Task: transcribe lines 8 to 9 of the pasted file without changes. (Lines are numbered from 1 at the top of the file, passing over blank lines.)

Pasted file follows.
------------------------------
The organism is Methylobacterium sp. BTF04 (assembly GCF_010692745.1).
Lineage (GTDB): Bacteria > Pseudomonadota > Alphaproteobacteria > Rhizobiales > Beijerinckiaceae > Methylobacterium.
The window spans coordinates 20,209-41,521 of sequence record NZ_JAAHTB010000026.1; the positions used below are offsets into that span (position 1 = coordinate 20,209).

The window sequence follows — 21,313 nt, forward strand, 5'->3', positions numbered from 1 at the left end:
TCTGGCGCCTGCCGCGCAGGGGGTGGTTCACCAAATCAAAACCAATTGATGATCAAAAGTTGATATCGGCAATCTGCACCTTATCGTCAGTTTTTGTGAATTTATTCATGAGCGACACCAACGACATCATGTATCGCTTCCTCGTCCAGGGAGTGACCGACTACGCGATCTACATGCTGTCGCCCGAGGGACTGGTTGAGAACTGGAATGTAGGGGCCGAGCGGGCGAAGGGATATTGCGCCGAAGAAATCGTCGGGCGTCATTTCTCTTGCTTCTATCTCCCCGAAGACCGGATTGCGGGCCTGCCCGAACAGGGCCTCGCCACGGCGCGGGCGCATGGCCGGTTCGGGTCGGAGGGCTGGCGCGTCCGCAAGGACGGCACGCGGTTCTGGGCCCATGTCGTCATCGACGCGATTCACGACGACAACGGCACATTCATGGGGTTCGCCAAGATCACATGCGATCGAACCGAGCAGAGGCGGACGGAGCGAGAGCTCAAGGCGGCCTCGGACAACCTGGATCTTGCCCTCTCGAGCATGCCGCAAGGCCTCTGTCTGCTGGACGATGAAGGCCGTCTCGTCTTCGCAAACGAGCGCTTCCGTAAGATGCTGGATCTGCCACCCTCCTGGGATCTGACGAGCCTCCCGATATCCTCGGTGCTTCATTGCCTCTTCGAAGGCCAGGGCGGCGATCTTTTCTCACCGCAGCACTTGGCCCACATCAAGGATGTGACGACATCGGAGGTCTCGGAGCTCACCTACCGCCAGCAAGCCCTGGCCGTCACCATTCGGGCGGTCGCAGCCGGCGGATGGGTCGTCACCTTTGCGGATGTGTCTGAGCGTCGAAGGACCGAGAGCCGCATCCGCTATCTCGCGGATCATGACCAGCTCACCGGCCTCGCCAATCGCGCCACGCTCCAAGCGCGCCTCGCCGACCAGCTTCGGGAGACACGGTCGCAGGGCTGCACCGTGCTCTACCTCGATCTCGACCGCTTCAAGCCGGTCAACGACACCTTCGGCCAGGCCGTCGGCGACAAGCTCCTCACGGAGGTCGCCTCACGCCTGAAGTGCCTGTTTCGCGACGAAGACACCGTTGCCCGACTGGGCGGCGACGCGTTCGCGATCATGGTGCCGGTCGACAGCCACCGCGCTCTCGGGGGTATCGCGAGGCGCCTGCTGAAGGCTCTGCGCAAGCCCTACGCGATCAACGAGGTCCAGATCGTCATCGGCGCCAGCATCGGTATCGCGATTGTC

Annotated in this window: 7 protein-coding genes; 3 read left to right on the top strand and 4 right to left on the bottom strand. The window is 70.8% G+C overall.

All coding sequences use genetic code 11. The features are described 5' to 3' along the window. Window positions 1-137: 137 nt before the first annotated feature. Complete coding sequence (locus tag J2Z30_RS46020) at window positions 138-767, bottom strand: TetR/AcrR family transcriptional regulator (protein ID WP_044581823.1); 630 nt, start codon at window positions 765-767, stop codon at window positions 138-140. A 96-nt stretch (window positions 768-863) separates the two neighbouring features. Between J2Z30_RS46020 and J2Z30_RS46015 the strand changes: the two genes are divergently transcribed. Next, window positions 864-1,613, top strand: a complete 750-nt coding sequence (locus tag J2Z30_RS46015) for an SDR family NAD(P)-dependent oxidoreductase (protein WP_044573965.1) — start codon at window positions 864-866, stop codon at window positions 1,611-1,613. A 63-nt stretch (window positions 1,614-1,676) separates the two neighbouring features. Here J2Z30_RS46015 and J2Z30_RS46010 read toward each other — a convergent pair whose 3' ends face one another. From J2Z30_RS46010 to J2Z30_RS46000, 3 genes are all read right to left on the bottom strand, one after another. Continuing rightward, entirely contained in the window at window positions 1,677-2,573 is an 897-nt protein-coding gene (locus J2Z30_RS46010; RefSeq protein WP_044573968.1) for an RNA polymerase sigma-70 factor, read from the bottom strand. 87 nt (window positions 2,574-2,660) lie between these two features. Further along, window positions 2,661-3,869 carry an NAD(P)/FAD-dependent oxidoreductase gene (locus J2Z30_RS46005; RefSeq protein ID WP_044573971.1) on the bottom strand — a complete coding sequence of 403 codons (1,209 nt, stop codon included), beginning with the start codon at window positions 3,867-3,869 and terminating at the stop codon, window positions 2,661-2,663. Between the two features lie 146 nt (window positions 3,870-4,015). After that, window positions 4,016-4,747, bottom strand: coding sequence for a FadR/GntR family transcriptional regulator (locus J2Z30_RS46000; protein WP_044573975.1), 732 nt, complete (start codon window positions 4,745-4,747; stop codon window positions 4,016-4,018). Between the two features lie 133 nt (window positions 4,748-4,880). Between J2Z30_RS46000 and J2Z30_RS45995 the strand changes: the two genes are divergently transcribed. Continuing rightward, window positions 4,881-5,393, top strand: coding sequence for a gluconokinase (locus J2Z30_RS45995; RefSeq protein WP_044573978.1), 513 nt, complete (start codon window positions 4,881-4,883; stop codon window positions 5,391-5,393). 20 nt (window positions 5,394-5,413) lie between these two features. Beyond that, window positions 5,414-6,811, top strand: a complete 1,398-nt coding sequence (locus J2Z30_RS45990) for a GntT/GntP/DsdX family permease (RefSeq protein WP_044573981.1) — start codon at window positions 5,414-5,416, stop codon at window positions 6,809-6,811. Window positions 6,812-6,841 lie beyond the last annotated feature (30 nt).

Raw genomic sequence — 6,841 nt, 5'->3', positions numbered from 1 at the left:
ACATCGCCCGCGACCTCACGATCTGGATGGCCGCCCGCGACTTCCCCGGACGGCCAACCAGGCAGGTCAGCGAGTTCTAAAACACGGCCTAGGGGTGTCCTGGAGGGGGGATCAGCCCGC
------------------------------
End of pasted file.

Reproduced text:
Raw genomic sequence — 6,841 nt, 5'->3', positions numbered from 1 at the left:
ACATCGCCCGCGACCTCACGATCTGGATGGCCGCCCGCGACTTCCCCGGACGGCCAACCAGGCAGGTCAGCGAGTTCTAAAACACGGCCTAGGGGTGTCCTGGAGGGGGGATCAGCCCGC